It has been an eventful few weeks for VMware investors. The cloud-services provider's parent company, EMC , announced this month that it will join with computer company Dell to create a mega IT giant.
VMware will not be taken private as part of this transaction. Yet the deal has major implications for its business.
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CEO Patrick Gelsinger recently held a conference call with investors to discuss the linkup with Dell, along with VMware's latest operating trends. Here are five key points that management made in that chat.
VMware's management team. Source VMware investor presentation.
Optimism on the deal with Dell
VMware is forming a joint venture with its parent company aimed at serving the hybrid cloud market. Called Virtustream, the initiative will combine services from VMware and EMC while making use of Dell's selling infrastructure.
Management is optimistic that the linkup could contribute as much as $1 billion of new revenue in the next few years. Gelsinger sees other good aspects of having a parent company that's not publically traded, including the ability to move faster. "We expect to benefit from the decision-making agility that comes from our majority shareholder being privately controlled," he said.
Solid sales and profit growth
VMware posted strong third-quarter results, with sales rising by 14% as net income spiked 32% higher. Both the revenue and adjusted earnings figures outpaced management's prior guidance.
The company booked an encouraging acceleration in license revenue growth as the hybrid cloud and software-as-a-service revenue jumped by 50% and grew to over 6% of sales. And operating margin ticked higher, rising to 31.5% of sales from 30.4% last year.
Image source: VMware.
Detracting from the strong quarterly growth was a worrying slowdown in product bookings. Management explained that these orders came in below expectations for three reasons. First, shifting trends in the IT industry are driving prices lower. Second, speculation about VMware's future as an independent company likely convinced a few customers to hold off on making major commitments to its offerings. And third, weakness in some regional markets, including China, Russia, and Brazil, held down the results.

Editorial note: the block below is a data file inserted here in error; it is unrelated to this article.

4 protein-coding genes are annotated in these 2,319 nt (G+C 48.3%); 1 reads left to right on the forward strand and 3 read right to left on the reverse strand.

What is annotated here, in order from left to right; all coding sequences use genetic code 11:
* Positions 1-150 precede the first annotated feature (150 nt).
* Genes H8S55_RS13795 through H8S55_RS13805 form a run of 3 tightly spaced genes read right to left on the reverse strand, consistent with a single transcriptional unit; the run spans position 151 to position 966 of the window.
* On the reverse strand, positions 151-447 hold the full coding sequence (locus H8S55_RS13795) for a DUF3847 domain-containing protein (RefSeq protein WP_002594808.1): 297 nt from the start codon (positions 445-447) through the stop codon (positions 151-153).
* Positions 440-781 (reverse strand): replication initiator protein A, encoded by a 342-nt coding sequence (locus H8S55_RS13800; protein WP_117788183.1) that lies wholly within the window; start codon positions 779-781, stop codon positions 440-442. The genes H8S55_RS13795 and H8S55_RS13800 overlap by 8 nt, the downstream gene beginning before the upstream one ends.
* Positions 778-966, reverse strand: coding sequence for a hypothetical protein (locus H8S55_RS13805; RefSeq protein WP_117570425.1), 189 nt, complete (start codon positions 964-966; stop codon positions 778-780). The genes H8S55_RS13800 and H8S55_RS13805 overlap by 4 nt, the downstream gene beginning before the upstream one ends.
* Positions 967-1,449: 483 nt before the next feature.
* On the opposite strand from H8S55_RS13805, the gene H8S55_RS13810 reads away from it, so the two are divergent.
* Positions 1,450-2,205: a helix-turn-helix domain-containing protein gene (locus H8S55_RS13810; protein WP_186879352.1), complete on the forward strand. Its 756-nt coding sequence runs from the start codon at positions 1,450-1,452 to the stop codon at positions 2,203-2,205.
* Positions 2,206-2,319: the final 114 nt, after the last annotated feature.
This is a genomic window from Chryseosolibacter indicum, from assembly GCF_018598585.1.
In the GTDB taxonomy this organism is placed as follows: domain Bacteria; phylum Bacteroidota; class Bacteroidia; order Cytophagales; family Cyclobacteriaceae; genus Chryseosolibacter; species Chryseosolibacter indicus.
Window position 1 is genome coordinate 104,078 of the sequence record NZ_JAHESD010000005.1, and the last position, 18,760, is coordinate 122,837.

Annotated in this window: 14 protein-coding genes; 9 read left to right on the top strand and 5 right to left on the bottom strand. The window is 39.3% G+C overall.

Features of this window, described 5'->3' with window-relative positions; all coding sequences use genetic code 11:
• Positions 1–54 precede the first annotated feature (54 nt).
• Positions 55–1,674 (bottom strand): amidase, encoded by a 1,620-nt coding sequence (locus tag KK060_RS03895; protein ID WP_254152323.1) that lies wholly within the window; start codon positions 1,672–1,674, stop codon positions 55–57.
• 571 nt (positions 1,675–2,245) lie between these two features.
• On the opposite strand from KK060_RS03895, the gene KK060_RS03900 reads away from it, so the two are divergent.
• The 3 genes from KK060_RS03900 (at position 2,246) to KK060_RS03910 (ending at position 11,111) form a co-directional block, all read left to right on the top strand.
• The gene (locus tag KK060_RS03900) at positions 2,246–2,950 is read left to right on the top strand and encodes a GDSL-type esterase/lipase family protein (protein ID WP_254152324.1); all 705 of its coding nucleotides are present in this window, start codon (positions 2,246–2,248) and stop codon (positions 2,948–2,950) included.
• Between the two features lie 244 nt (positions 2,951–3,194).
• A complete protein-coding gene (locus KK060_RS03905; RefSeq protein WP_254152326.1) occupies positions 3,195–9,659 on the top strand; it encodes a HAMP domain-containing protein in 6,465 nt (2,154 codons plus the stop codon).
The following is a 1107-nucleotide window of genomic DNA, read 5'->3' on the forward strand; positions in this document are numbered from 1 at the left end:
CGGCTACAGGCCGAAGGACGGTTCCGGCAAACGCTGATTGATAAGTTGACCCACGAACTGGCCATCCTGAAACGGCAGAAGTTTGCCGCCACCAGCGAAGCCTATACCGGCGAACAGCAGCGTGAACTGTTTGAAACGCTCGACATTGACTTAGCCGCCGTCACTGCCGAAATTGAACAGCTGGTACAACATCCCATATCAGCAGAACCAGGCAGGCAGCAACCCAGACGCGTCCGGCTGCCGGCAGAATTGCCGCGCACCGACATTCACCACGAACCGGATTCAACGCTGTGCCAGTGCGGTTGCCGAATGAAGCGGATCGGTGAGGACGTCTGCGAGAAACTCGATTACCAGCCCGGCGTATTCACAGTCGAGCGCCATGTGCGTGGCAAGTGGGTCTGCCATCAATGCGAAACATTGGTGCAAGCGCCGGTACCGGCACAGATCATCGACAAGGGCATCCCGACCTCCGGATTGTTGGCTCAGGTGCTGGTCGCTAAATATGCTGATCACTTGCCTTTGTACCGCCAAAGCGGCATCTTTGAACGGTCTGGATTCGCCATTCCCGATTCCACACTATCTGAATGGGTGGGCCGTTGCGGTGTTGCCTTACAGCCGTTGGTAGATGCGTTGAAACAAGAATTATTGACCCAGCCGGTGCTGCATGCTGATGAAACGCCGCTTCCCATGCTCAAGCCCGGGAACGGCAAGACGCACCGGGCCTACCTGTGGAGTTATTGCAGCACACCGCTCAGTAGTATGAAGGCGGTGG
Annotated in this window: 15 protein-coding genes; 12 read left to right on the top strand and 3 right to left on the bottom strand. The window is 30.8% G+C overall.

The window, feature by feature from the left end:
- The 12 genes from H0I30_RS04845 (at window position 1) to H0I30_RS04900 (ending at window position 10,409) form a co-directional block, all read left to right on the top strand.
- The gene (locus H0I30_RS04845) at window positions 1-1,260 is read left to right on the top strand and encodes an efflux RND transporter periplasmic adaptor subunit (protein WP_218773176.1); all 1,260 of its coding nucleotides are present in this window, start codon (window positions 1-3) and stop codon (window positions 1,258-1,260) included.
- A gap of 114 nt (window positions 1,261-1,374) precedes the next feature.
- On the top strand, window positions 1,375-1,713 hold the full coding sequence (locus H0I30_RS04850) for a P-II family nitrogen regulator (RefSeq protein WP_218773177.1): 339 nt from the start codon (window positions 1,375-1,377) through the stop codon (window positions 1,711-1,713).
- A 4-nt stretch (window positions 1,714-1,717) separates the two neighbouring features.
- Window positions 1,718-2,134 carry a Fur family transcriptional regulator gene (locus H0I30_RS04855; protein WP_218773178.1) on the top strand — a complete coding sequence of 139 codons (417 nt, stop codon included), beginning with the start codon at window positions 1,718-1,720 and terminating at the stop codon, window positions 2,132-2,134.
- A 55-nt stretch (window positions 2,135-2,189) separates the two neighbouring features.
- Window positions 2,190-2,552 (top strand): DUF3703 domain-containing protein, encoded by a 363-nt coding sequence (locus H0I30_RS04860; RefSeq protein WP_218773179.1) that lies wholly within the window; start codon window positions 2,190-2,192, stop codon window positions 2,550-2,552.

Still, management was encouraged by the fact that its largest class of orders, enterprise agreements, rose to 33% of all bookings -- up from 29% a year ago.
VMware generated $321 million of free cash flow in the third quarter, which helped it improve its cash balance to $7.2 billion from $7.1 a year ago. Management still believes the company will produce $1.9 billion of cash from operations this year. And after investing in the business, management intends to use a large chunk of that cash on share buybacks. VMware has spent $1 billion repurchasing stock so far this year, well on its way to hitting its $1.25 billion goal in 2015.
Disruptions on the way
Management's outlook for the fourth quarter remains strong: VMware reiterated its forecast for sales growth of as much as 10% while boosting its profitability target slightly, to 32% of sales.
However, it's clear that demand pressures in the industry will crimp results over the coming year. And VMware's prospective customers may choose not to do business with the new, Dell-EMC-VMware entity.
Given the scope of the strategic changes the company is implementing, management gave an early forecast for 2016 that calls for slowing growth and weakening profitability. Yet management believes that represents a short-term hit to the business and that VMware will emerge from this volatile time with a stronger long-term operating position.
The article 5 Things VMware Inc.'s Management Wants You to Know originally appeared on Fool.com.
Demitrios Kalogeropoulos has no position in any stocks mentioned. The Motley Fool recommends VMware. Try any of our Foolish newsletter services free for 30 days. We Fools may not all hold the same opinions, but we all believe that considering a diverse range of insights makes us better investors. The Motley Fool has a disclosure policy.
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